For many students, their first college applications will be sent out for November 1 deadlines.
Below are some tips and tricks for making the final checks before you release that beautiful work out into the universe! It's not a comprehensive application guide, just some heads-up, gut checks, and last steps to help you feel good about getting ready to let it go.
As always, don't forget to thank the folks who helped you get to this point.
Don't let your application be your first point of contact. If you haven't had the chance to visit or meet a rep, and you're not on the contact list, fill out an interest form on the college's admission website (ASAP!) If the site lists area contacts, drop a short email (you can do this after you apply) to the appropriate person letting them know you're out there, interested, and asking a thoughtful question if you have one.
If you're about to apply to a binding early decision program, check your gut. Are you sure this is a place you gladly will surrender all other options to attend? Is that decision well-researched, based on an informed sense of your academic and personal fit, and do admission statistics tell you it's in a "target" or "reasonable reach" range? (Meaning, your record fits solidly in the middle 50% range of recently admitted students, or else is fairly close, and definitely overlaps with students who have been admitted.)
Proofread your essay in a document before cutting and pasting into the application. It is a good idea to read it out loud one time to make sure the language feels authentic, and that the "so what?" of your story is clear. Can you identify what the reader will take away about you and what qualities and perspectives you'd bring to a community? If you've made late edits, consider getting one last read for grammar and coherence from a trusted adult, like an English teacher or counselor.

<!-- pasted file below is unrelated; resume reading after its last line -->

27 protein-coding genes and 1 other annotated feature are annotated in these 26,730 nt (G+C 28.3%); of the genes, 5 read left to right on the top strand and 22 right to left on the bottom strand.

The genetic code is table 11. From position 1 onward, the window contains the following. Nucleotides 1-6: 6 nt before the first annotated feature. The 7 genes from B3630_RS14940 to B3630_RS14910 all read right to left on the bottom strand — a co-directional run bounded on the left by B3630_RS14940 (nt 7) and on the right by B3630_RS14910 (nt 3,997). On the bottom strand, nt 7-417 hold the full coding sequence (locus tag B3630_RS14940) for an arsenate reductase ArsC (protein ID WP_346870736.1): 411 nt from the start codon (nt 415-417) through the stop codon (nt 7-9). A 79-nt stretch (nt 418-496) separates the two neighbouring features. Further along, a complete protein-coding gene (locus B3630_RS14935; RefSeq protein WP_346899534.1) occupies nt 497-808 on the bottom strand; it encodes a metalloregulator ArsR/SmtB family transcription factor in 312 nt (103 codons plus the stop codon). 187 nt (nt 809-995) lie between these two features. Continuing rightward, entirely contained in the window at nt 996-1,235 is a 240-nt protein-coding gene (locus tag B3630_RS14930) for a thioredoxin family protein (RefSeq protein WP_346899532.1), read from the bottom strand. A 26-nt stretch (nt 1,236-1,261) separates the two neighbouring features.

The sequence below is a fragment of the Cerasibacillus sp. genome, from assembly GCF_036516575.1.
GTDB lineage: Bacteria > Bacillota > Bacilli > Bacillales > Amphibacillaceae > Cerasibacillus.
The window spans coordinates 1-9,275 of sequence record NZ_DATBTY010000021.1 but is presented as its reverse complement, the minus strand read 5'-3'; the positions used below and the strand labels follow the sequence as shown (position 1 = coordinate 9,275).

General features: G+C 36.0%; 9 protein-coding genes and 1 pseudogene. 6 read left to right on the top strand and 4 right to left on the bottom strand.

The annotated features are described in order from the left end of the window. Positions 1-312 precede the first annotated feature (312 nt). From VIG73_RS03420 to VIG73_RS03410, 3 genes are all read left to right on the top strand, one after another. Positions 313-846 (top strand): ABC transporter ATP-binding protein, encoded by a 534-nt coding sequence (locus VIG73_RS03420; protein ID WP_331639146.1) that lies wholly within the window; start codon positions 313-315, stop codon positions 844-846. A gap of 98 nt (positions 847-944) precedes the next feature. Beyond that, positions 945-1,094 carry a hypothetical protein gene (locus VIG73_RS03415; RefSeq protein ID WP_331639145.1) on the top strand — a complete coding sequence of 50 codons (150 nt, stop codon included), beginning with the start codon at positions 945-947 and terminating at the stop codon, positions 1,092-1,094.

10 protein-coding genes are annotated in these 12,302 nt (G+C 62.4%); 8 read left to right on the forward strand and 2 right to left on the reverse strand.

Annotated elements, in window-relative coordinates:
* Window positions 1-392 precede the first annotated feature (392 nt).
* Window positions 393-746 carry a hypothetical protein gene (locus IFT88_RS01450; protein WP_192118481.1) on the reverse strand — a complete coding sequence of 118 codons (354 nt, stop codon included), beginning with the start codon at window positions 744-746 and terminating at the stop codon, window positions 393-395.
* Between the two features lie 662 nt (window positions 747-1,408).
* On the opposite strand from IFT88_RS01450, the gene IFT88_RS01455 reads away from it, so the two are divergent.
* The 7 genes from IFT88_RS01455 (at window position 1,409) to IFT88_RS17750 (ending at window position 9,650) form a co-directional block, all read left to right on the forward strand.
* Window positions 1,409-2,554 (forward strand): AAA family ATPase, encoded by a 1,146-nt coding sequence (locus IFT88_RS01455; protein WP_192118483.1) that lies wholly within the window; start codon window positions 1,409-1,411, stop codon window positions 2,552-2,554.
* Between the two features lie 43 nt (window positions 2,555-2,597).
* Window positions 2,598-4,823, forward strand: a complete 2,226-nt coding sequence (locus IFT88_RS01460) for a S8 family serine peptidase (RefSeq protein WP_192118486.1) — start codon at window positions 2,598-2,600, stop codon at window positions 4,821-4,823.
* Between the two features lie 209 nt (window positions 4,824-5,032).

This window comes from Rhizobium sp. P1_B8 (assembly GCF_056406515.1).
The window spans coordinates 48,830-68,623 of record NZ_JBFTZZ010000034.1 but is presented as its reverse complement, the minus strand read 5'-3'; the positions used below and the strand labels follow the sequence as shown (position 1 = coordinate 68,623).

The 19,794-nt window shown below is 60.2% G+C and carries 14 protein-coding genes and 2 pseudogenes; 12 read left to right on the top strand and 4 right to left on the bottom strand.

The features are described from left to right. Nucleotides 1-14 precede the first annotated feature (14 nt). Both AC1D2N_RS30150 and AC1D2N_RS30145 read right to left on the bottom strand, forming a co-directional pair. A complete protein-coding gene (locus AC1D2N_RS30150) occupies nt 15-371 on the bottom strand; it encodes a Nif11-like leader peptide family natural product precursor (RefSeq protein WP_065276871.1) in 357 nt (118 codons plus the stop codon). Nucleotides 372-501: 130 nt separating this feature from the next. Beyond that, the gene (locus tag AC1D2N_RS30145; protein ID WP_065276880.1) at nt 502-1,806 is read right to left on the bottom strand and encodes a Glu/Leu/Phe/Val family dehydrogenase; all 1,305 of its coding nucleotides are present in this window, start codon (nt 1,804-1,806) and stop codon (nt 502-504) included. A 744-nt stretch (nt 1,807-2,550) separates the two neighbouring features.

Make sure you have broken up your writing into reasonably sized paragraphs. Your essay will likely be one of many read in one sitting, on a screen, by tired eyes. Clean, clear sentences and paragraph breaks help your meaning get across without strain.
Do the same with any supplements required. Ask yourself if your response to the supplement is something only you could write, even if the prompt feels generic. The key to an effective supplemental essay is finding ways to show your values and interests, and connecting those to the prompt. If it's a "why us?" essay, make sure you've connected to specific opportunities at the college that you can name.
Use the "preview" function in the Common App to look over the entire application. Make sure the essential information is correct, check spelling and capitalization in Family and Education sections you may have entered quickly a couple of months ago.
Look at how your essay shows up in preview mode. Make sure the spacing you want is there, and unbold the text if it automatically bolded. (This isn't a big deal if you've submitted and missed it.)
Check with your school before adding recommenders into the Common App! If your school uses a platform like Naviance, SCOIR, or MaiaLearning, the recommendations are submitted from there, and adding counselor and teacher emails can disrupt that process in a messy way. You can share a preview of your application with a counselor by adding them as an Advisor, which does not interfere with the submission process. Be sure to check the "enable preview" box.
Be sure to waive your right to access recommendations under the Recommenders and FERPA section. Trust the teachers and counselors that are writing for you. NOT waiving your right could prevent materials from being transmitted, and is definitely a red flag to colleges.
Make sure the colleges you are applying to match up with the colleges listed, and the application deadlines chosen, on any platforms your school uses (Naviance, SCOIR, MaiaLearning).
You'll need a credit card for application fees when you're ready to send. Sign and date your application, take a breath, and push SUBMIT!
You did it! Celebrate with some confetti!